Moving on, I tried an outside shower structure for a solar shower, including a few poles and pieces of wood in an "n" shape to provide decent privacy next to the structure wall, and a wading pool to catch the water. It didn’t work because the tarp I tried to tack up as a shower curtain kept bringing the whole thing down. Maybe Ill try camo netting layered up next year to avoid as much wind resistance while still getting some cover. Ill have to figure something better out for sure. Tempers flared when people were dirty and tired in the latter stages and I didn’t find the free shower a few streets over till the end.

Bring a crappy bike with a pillow taped to the seat, at least one working brake, some form of light, and if you need to, upgrade it to a better one as the week goes on from a stack of abandoned bikes. I didn’t have a bike for the first four days this year cuz it got stolen in the bay area, and u need both bike and feet to properly enjoy the places, people, and events not just in your local area.

Bring some glow lights or flashy lights, and make sure u got one on your front and your back. Don’t get run over by a bleary eyed drunk on a bike peering through the dust and wind trying to find some street sign who doesn’t see you until too late. Black light paint works pretty good 2, though more so when an art car drives by or when you walk near the esplanade raves.

Socks, boxers, and various lengths of thin cloth are soooo clutch. I brought three thin blue blankets I stole off the airplane (oh and a huge tub full of clothes). I ended up needing double socks at night, none in the day, clean boxers every morning to keep the comfort and feeling of new draws, and the blankets plus bits of random cloth I had to wrap around as a roman skirt or use on my head as a face scarf to keep the sun off my face and neck and ears and nose. And it makes for good attire to blend in and interact. I didn’t use any of my clothes cept two night outfits that I covered in a cloak and skirt and such anyways.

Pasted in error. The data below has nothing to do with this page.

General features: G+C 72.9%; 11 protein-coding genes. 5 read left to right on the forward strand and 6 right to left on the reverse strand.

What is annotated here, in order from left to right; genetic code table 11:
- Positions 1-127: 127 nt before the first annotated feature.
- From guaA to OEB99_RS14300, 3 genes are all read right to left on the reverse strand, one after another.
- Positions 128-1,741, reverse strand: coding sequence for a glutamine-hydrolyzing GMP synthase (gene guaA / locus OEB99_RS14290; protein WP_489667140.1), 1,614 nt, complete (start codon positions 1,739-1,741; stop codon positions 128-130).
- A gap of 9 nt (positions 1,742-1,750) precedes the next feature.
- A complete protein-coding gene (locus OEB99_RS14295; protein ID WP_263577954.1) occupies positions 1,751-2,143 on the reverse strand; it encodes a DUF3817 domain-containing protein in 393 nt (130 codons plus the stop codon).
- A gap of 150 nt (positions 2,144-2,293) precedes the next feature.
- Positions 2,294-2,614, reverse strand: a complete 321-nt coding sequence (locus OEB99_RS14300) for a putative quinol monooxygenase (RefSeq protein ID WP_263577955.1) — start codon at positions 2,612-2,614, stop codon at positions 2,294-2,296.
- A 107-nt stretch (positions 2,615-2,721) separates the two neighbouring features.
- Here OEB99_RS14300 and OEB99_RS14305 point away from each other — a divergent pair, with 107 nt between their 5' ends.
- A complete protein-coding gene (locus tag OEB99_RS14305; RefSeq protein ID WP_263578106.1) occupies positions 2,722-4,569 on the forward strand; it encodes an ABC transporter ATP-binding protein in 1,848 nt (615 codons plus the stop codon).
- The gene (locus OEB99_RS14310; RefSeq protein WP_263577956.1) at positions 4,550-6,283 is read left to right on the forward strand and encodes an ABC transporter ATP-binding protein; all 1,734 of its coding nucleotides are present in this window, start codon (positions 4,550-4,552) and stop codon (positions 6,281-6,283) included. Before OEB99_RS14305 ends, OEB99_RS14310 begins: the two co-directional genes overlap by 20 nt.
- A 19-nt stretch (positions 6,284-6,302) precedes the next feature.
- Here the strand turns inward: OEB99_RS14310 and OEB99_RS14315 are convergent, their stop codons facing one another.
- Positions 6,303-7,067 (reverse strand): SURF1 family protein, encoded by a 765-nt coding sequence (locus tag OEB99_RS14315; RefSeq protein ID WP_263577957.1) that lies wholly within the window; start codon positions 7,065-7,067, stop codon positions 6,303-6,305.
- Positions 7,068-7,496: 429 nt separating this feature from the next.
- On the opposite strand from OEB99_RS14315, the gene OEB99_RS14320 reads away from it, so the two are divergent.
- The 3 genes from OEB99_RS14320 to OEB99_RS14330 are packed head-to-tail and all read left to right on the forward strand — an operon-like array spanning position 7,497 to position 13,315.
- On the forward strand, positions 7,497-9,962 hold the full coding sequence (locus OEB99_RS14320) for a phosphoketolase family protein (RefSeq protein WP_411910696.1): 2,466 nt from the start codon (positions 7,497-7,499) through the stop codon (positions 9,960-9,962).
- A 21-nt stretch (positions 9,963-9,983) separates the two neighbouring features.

BIG LESSON HERE: Dont get sunburned too early, pace your self or cover up. I lathered in sun screen then went out for a long adventurous walk the second day in the heat. I was sunscreened but not covered enough and ended up at the edge of a sunburn that would have crippled the rest of my trip. I had to stay out the sun the next two days to avoid crossing over from red yet livable to the no short term return of tragic sun charring. Better to sweat a little under a thin wrap and stop often in new places for shade and cold drinks.

Don’t be put off by appearances. Its soooo true. Persistence is everything. A few neighbors I thought were stand offish early turned out to be great people later on when I drew them into our camp and flirted and shared and interacted. I regretted not making them into friends earlier on that I may have had more fun with them later in the week.

So sayeth the invisible man.
“All God does is watch us, and kill us when we get boring. We must never, ever be boring.” –Chuck Palaniuk

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angelface
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Post by angelface » Sun Sep 11, 2005 5:58 pm

on the food front.. get a vacuum sealer, I got a cheapish one at target and it kicked ass..

I was able to seal up food that could either be grilled (marinated steaks, chicken, sausages, etc) or food that could be boiled right in the bag (chili, cheesy brocolli) or food that could just be eatan as is (carrots, celery sticks). I kept block ice in my cooler and everything lasted all week. We ate the last of the chili and veggies on burn night, after I'd been on playa for 8 days.

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Lessons and tips

Post by DoctorIknow » Sun Sep 11, 2005 6:55 pm

Tasty Bites pre-cooked pacs made my survival eating so pleasurable.